I love a good RPG, but finding one always comes at a cost. There's a handful of good RPGs that come out every year, and a slew of terrible ones that, for one reason or another, can't get the mechanics right. And it doesn't matter how many patches or updates the developers of the bad ones throw in to fix everything; once it has that stench on it from the initial startup, it's hard to go back to it. It's probably the reason why all the RPGs I've loved over the years still resonate, because when you get it right the first time, it stays with you. So anytime a new RPG comes my way, the teenage gamer inside of me is worried about having my heart stomped on with bad gameplay. But as tradition, I snagged myself some nachos and a soda, threw on some alternative rock in the background, and hunkered down for Spellbind Studios
latest game (released on Sept. 27), Rogue Wizards
The game starts you out by letting you choose your character's gender and name. I went with a woman, and got the name Zaria from the built-in random generator. You're immediately thrown into a dungeon where you haven't been fed in over two days, when suddenly, you find a magic scroll that sets your destiny in motion. You're bound to the scroll, so there's no way to say no, and off you go questing. You'll beat up enemies and be given an immediate choice of weapons to pick up off the ground, which range from brute force clubs to sophisticated bows for archery attacks. When you finally find the portal out of the lair, you're told that an evil wizard has been using his powers for no good, because that's what all evil wizards are up to these days. It's up to you to go after him and end his reign of terror!
The game implements mechanics from a few different games, the two most noticeable being Final Fantasy Tactics
and South Park: The Stick Of Truth
. Now, to a hardcore RPG player, that may not seem like a great combination, but it's the subtle additions rather than the fan-favorite aspects that help the game flow better. First, you're using a diagonal grid system to make your way around, but it uses a point-and-click system, so you chose which grid you go to immediately. This makes the combat system quicker, and navigating long dungeons a little easier (especially with the map in the upper-right corner). Shopping for equipment isn't hard, as enemies will probably drop better items than you can purchase all over the place, including gold, potions, armor and weapons.
Equipping characters is as easy as right-clicking to change it onto your person, as well as selling off all the useless stuff in your backpack quickly. Everything that would normally be tedious and time-consuming is boiled down to a 30-second glance-and-click system. This includes the combat system, which allows you to target single or multiple enemies with fast inner-timers to decide how quickly everyone can attack. A standard dungeon the size of the ones you see in Rogue Wizards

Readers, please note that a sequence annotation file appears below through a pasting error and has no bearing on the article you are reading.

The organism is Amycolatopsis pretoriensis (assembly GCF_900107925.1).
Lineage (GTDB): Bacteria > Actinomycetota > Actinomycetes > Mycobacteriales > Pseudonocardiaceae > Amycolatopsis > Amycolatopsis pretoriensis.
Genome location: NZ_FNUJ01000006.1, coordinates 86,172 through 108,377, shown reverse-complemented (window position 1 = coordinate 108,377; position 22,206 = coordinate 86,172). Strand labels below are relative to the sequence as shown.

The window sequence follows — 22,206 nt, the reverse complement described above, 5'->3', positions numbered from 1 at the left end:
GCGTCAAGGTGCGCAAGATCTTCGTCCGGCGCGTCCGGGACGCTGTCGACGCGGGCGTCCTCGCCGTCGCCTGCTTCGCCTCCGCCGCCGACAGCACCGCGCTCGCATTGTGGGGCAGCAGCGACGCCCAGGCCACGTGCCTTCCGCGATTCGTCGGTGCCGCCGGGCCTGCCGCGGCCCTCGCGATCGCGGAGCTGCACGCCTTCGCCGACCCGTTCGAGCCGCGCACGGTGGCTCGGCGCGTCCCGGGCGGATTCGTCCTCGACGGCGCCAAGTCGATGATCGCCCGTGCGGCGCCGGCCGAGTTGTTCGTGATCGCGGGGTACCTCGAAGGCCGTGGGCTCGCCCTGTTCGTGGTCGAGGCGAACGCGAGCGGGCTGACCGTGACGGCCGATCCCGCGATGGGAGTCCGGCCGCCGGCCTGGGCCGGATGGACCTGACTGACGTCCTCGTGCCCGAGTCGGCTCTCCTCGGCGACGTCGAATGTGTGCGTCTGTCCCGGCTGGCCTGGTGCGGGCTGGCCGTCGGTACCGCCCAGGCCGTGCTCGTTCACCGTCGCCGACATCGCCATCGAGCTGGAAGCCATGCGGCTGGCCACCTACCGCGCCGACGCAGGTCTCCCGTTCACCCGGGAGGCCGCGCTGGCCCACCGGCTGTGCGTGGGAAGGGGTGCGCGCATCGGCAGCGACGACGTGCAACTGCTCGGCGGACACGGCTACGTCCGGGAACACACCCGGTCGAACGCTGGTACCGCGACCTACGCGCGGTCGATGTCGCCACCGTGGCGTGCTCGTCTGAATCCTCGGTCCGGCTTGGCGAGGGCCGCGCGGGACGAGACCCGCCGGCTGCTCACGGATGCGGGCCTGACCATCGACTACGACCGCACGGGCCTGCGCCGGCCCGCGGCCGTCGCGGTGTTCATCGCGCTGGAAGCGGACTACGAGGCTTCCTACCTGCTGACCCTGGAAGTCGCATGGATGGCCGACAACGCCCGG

would take a regular game an hour to get through, where this system allowed me to breeze my way through two of them in 45 minutes. That's a weird kind of satisfaction you can't really get in many RPGs.
The game also incorporates a magic system that is more of a learn-as-you-go kind of metric. You start off with pre-determined spells, but as you progress, you can open up different spell types linked to six different colors, which you'll pick up items for in every level to help power them, and count usages. The experience system is also simplified, as it tracks everything you do and immediately gives you the opportunity to dump everything into one of three attributes. You can parcel everything out, or you can dump all your experience into one area. There's no right or wrong way of doing it all.
This may seem like a lot to look over and dump onto a regular player, but the system is devised so that you're not just given all these tasks at once. In fact, this is about as well-balanced a management system as I can remember dealing with in a long time, which was both satisfying and helpful. And that's a key word to use when it comes to RPG playing: helpful. Even the greatest of the great RPG players have dealt with leveling systems that are ever-harder to analyze until you screw up several characters. This genuinely feels like it was devised for gamers who despise those systems with all the boiled blood they could muster.
Beyond the dungeons is a small village being built on some ethereal plane, complete with shops and taverns and the like, where you'll interact with characters you meet along the way, along with pets you kind of collect who help you in battle. It's here you learn more about the story that we've kept mostly spoiler-free, mainly because it's more of a storybook narrative that is better told through gameplay than explaining all the intricate details here. You'll use the portal system to go from dungeon to dungeon, ultimately conquering areas as you rid them of the multiple villains who wander the caves, all with a nice fantasy soundtrack in the background.
has a lot going for it that in no way cheapens the experience, and will give RPG fans something fun to gravitate to. It's the kind of game where if you had a free day, you could totally finish in a single sitting, but this is more like a tasty candy bar than you'll snag a piece or two from at a time, then come back later for more when you remember how good it was. I totally recommend it for gamers of any age, as this system is probably one of the best to learn and adapt through, and there's something worth commending when you can give a younger kid an RPG that you know they'll do great at.